Collaborative Divorce

What is Collaborative Divorce in Colorado?

0:05

I I mean collaborative is a world view

0:07

but it is also a different way of

0:11

proceeding in divorce and in Colorado as

0:13

in Texas and in other states uh it’s

0:16

embodied in our statute so in a

0:18

collaborative divorce you have two

0:20

parties who are willing to undertake

0:22

their divorce come to all their

0:24

agreements before anything is filed to

0:26

the court it requires two

0:28

collaboratively trained attorneys and

0:30

parties who sign an agreement that says

0:32

they will share all information

0:33

collaboratively and they will work with

0:35

joint experts and that they will meet

0:38

together in a series of meetings where

0:40

they will address the issues in their

0:42

divorce usually the meetings being

0:44

broken out into things like what are we

0:46

going to do with the children what are

0:47

we going to do with the house how are we

0:49

going to Value the business how are we

0:50

going to allocate the assets how are we

0:52

going to allocate the debts so parties

0:54

sign an agreement called a collaborative

0:56

agreement ahead of time and they agree

0:58

that they’re going to proceed with this

0:59

process and settle their case and then

1:02

file everything with the court it takes

1:04

takes the pressure off the parties of

1:06

being on the litigation path it has a

1:09

tendency to decrease conflict because we

1:11

provide support for the parties within

1:13

the context of collaborative divorce to

1:16

deal with emotional issues as they arise

1:18

and it has the benefit of ensuring that

1:21

hopefully people will be able to

1:22

co-parent together in the future because

1:24

they haven’t sort of undertaken this

1:27

high conflict litigation path that can

1:30

really disrupt families

1:32

difficulties with the collaborative

1:33

process I think are that if you sign on

1:36

to the collaborative agreement you’re

1:38

agreeing that if one of you decides you

1:41

can’t finish the collaborative divorce

1:43

and you’re just going to go ahead and

1:44

file the case

1:45

then the case automatically drops out of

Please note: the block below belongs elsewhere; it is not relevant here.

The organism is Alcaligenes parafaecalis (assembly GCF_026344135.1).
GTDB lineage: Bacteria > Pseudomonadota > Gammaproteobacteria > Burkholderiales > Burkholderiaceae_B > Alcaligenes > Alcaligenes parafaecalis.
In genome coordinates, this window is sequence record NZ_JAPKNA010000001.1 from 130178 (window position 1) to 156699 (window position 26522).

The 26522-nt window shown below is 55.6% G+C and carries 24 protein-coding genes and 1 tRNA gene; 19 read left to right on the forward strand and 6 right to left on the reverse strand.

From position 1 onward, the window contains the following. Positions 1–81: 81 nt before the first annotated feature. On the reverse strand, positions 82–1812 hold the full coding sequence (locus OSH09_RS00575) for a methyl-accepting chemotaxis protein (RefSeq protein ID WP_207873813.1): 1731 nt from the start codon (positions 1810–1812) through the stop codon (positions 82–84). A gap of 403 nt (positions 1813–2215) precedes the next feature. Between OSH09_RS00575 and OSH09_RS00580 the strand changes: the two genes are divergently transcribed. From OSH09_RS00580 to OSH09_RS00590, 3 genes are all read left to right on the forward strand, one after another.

1:48

collaborative and both collaborative

1:50

attorneys have to be fired and the

1:52

parties will hire at that point new

1:54

litigation Council to move their case

1:56

forward in addition any joint experts

1:59

that were hired during the collaborative

2:00

process uh also have to be fired unless

2:04

both parties agree that they can use

2:05

that work product

2:07

this is I think tough for people to

2:10

comprehend but it does help keep people

2:13

in the collaborative process because

2:15

nobody wants to start their divorce over

2:17

pay new attorneys to get up to speed so

2:20

it makes it feel like everybody has some

2:22

skin in the game and it has a tendency

2:24

to ensure that everybody pushes to get

2:27

the collaborative divorce done it also

2:29

ensures that you don’t have counsel in

2:31

the collaborative process who are really

2:34

strategizing and creating their

2:36

litigation case during the collaborative

2:39

process it’s a very very helpful way to

2:44

run a divorce for certain people some

2:46

people have extremely complex issues

2:48

that judges aren’t going to have the

2:50

time on their docket to be able to

2:51

address some people really have a focus

2:54

on ensuring that they can maintain a

2:56

good relationship going forward and the

2:58

team is really focused on ensuring that

3:00

that is the case so there are times when

3:03

collaborative divorce is really the best

3:04

resolution because litigation can spin

3:07

out of control and it can damage people

From Kristi’s interview for the Masters of Family Law series on ReelLawyers.com.

When we enter into a marriage, we rarely think about how the marriage will end. However, once we know that the marriage is ending, we have a choice about how to proceed. When we proceed with a litigated divorce, we are choosing a process that is geared towards conflict, it is not focused on allowing parties to participate in the resolution process. Furthermore, litigated divorce can destroy parent’s ability to co-parent effectively going forward.

What is Collaborative Divorce?

Collaborative divorce is an alternative to litigated divorce. The Collaborative process recognizes that we, as individuals and as co-parents, are likely better suited to making decisions about what is in the best interests of our family than a judge will be. In the Collaborative divorce model, parties commit to participating in the Collaborative process and to settling their case outside of court. The parties work with a team of trained attorneys, and to the extent necessary, neutrals, to assist the parties in addressing financial and parenting issues. The process allows parties to address issues together respectfully, with the unique needs of the parties and their children recognized as being of utmost importance in the process. Through the Collaborative process, parties are able to have their individual and mutual interests and goals recognized, and solutions are tailored to addressing those goals.

The attorneys at Wells Family Law are experienced in collaboration as well as in litigation, because we believe that a respectful process and amicable settlement is appropriate for families. Ask the Collaboratively-trained attorneys at Wells Family Law whether Collaborative Divorce may be a good solution for your family.